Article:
Nicole Melanson ~
Bruny by Heather Rose is a hefty political thriller that asks whether there can ever be a happy marriage between the spirit of a people and the ambitions of their governing body. There’s no easing into this conflict—the book opens with a bomb going off on a half-built bridge linking Tasmania to the island of Bruny. What follows is an exhaustive exploration of different political viewpoints and personal perspectives on globalism vs. isolationism, climate change, and the equitable distribution of international resources and economic power, amongst other things.
A couple of chapters into Bruny, I was already thinking of friends who would love it. I am neither a history buff nor a political aficionado myself—especially not in Australia, where I’m an immigrant—so I really had to get my thinking cap on to keep up with this book, but once I found the rhythm, I enjoyed all the back and forth between different parties. Where Bruny comes into its own for me is once all the basic positions have been established and we start to sense how much we’re missing behind the scenes. Not coincidentally, this is also where “UN troubleshooter” Astrid “Ace” Coleman starts to shine as she methodically begins peeling apart the conflict surrounding the bridge and all it represents to and for Tasmania.
Ace is a cool, compelling protagonist. Readers of this genre will be well familiar with the damaged, hard-drinking, slightly out-of-control male detective trope, so it was refreshing to see a middle-aged woman with a bruised heart and a clear head fulfilling the investigative role instead. Rose strikes an admirable balance between the emotional weight of Ace’s backstory and the wary cynicism that strengthens her professional capabilities. This is a woman who has seen a lot, and she knows better than to take things at face value.
On one hand, we have the incumbent Premier, Ace’s twin brother JC, while Ace’s older half sister, Max, represents the Opposition. Swirling around them are various family members, including a mean mother dying of cancer and a beloved father who can only speak in Shakespeare after suffering multiple strokes, along with a wide host of other characters representing different agendas. There are those who don’t want to see life as they know it change when the Bruny bridge inevitably increases traffic to the island, and others who welcome the potential increase in opportunities and wealth.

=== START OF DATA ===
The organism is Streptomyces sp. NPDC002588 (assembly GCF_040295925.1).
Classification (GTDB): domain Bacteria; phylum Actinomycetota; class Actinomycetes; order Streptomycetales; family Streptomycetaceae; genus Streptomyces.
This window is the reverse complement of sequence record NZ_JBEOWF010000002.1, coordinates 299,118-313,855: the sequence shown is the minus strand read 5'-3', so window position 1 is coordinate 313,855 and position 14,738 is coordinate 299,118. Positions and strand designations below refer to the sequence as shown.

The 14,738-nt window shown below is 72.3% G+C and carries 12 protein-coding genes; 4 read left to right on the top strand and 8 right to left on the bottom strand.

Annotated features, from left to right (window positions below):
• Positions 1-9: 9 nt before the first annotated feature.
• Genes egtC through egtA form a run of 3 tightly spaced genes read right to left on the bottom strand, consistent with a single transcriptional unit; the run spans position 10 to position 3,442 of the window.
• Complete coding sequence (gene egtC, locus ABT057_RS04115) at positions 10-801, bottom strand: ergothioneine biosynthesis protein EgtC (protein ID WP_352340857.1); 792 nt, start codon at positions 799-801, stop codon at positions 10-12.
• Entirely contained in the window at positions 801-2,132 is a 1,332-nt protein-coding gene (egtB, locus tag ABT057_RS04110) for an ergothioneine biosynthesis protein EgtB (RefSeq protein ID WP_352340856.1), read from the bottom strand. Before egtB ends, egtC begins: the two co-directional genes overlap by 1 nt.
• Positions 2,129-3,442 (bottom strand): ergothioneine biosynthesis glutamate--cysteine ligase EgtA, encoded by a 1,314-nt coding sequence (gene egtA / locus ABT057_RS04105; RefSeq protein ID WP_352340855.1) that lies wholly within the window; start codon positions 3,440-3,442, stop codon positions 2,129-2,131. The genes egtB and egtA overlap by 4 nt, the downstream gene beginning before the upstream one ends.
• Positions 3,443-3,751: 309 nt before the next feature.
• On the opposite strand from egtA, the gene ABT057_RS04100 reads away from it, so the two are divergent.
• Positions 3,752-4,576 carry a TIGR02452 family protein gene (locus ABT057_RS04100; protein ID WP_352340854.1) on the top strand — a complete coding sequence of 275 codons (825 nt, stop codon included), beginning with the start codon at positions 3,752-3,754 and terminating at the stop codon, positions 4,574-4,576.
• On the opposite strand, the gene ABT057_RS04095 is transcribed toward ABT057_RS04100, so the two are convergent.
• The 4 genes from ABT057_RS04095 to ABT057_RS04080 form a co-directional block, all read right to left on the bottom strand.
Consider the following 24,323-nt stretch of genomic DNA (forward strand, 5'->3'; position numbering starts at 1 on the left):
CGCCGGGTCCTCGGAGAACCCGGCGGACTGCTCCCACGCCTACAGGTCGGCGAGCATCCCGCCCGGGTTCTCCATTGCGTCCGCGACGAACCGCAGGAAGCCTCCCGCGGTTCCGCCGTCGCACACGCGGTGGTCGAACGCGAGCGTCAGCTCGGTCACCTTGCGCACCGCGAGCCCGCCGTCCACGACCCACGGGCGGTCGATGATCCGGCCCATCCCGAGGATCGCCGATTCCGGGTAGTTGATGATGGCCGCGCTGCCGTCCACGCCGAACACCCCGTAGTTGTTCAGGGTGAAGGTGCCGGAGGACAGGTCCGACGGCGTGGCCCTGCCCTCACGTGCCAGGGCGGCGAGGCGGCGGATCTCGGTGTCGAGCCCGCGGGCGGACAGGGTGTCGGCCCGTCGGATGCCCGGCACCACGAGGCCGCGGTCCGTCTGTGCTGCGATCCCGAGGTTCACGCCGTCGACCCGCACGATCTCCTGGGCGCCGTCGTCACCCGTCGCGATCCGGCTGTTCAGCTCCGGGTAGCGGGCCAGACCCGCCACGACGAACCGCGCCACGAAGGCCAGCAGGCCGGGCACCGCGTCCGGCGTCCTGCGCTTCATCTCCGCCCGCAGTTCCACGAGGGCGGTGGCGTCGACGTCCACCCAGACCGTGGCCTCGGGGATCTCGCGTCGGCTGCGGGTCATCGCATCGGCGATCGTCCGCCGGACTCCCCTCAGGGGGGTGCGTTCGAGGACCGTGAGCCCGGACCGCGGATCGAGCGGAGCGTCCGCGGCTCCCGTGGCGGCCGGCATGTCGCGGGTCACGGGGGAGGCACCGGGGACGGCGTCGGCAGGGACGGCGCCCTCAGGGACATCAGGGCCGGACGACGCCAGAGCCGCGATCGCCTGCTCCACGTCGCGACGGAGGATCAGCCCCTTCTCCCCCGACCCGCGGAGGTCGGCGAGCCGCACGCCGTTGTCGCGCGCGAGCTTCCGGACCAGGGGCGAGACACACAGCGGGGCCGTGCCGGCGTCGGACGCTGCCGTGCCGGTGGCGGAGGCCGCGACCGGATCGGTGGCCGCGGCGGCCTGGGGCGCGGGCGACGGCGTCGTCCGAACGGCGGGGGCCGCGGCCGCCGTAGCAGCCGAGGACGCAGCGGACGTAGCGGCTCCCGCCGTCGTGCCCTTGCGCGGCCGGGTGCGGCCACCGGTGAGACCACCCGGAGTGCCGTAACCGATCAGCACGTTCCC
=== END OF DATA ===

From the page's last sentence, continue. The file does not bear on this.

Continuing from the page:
As Ace gets swept along in her investigation, she finds herself re-evaluating her relationships and loyalties. A budding closeness with the bridge foreman, Dan Macmillan, offers some respite from both family and political drama, though ever the consummate professional, Ace keeps her cards close to her chest throughout their interaction.
I questioned a technicality on one key reveal towards the end of Bruny, but it rang true for the character and formed an essential component to the storyline, so it didn’t seem overly important. By this stage, I was well caught up in Bruny’s momentum anyway, as the book threads together towards a conclusion that feels both inevitable and satisfying.
Fans of the series Homeland will appreciate the ethical dilemmas and strategic power plays in Bruny, but above all else, this book is a love story—not of a person, but of a place. Of a way of life. And of a people.
You can order Bruny here.